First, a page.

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Gospel Beginnings

But what about you? You married a person who does not have deep and growing spiritual affections. What do you do? What can you do? The first thing to consider is what I’ve said about spiritual affections. Your spouse must change their relationship with God before focusing on marriage issues. If you are growing apart, the biggest problem is your spouse’s understanding and application of the gospel.

The gospel is about God reconciling humanity to Himself. It’s about unity, healing, redemption, adopting, justifying, sanctifying, and glorifying. These are some of the things that the gospel does. If you and your spouse are growing apart or managing the status quo, the gospel has lost its power in your relationship. The gospel is where you must begin. Your marriage is not something you can fix through your strength or a self-help marriage book. The gospel is not something to purchase, manipulate, bargain with, or control. It is a work of grace—free gift—in a person’s life.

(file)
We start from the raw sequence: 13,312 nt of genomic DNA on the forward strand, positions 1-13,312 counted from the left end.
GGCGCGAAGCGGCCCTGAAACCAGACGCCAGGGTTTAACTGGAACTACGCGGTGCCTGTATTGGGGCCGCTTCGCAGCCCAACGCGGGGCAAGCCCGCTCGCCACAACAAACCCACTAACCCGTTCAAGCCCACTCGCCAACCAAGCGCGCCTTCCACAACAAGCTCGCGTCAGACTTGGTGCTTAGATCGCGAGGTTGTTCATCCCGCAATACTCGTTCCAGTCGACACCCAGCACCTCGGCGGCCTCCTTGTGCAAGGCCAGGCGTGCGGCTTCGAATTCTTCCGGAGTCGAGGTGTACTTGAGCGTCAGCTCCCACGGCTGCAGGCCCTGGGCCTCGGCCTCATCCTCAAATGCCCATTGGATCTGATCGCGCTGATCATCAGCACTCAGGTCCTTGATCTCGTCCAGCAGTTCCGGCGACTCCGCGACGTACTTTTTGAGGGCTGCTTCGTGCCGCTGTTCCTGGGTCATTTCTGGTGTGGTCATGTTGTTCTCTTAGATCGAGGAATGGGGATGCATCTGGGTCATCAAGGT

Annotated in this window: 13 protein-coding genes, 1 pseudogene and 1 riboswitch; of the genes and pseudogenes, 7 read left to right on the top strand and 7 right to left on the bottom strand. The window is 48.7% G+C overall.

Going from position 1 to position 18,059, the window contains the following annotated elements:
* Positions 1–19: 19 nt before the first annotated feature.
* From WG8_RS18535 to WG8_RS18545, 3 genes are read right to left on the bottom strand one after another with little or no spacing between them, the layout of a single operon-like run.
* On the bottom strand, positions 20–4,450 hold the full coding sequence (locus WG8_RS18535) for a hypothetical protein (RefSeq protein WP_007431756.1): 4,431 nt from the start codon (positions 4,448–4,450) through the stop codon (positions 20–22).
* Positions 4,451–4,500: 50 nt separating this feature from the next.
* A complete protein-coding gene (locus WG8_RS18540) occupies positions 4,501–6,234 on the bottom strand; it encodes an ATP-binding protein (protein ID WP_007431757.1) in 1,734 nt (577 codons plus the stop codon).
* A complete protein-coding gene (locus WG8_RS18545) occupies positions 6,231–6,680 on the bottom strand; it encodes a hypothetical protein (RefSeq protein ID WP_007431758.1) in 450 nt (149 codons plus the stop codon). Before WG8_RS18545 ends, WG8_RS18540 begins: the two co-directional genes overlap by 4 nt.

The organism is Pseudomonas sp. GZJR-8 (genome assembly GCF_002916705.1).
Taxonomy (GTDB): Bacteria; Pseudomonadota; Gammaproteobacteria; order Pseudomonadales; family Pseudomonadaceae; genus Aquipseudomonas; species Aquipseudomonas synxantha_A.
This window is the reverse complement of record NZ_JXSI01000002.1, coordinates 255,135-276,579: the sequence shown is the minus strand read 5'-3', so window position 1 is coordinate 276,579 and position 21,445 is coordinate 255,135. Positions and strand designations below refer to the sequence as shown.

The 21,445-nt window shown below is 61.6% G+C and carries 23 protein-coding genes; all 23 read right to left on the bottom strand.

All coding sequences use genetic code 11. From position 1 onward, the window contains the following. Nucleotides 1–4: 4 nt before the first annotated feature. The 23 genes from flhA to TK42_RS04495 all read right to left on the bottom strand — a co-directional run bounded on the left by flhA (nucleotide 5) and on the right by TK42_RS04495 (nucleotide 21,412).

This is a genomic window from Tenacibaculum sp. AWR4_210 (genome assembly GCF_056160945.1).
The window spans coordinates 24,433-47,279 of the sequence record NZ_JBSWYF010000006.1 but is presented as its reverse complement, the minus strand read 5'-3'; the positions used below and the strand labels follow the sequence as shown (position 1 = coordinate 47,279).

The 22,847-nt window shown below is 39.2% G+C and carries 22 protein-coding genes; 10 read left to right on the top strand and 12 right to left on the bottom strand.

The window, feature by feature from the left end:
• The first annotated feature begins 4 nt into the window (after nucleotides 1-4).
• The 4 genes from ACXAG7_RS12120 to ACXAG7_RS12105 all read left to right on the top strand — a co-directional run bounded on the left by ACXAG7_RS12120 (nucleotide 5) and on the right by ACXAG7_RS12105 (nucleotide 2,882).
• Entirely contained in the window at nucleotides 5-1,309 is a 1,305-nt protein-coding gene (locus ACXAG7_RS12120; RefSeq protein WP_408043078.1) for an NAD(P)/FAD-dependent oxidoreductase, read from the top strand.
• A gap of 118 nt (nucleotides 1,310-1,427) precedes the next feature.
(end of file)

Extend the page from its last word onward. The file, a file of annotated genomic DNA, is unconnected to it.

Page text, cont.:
We came to know the gospel because of God’s free grace, which empowered us to change. May I remind you again? Rarely does someone need a “new truth.” What they need is an old truth. They need reminding of what they already know. They need to hear the gospel again. Carefully read this passage, and as you do, think about what you already know about the gospel. Consider how free it was and how you could not make it happen. God, according to His mysterious mercy, made it happen to you.

But God, being rich in mercy, because of the great love with which he loved us, even when we were dead in our trespasses, made us alive together with Christ—by grace you have been saved—and raised us up with him and seated us with him in the heavenly places in Christ Jesus, so that in the coming ages he might show the immeasurable riches of his grace in kindness toward us in Christ Jesus.

For by grace, you have been saved through faith. And this is not your own doing; it is the gift of God, not a result of works, so that no one may boast (Ephesians 2:4-9).

Prayer Works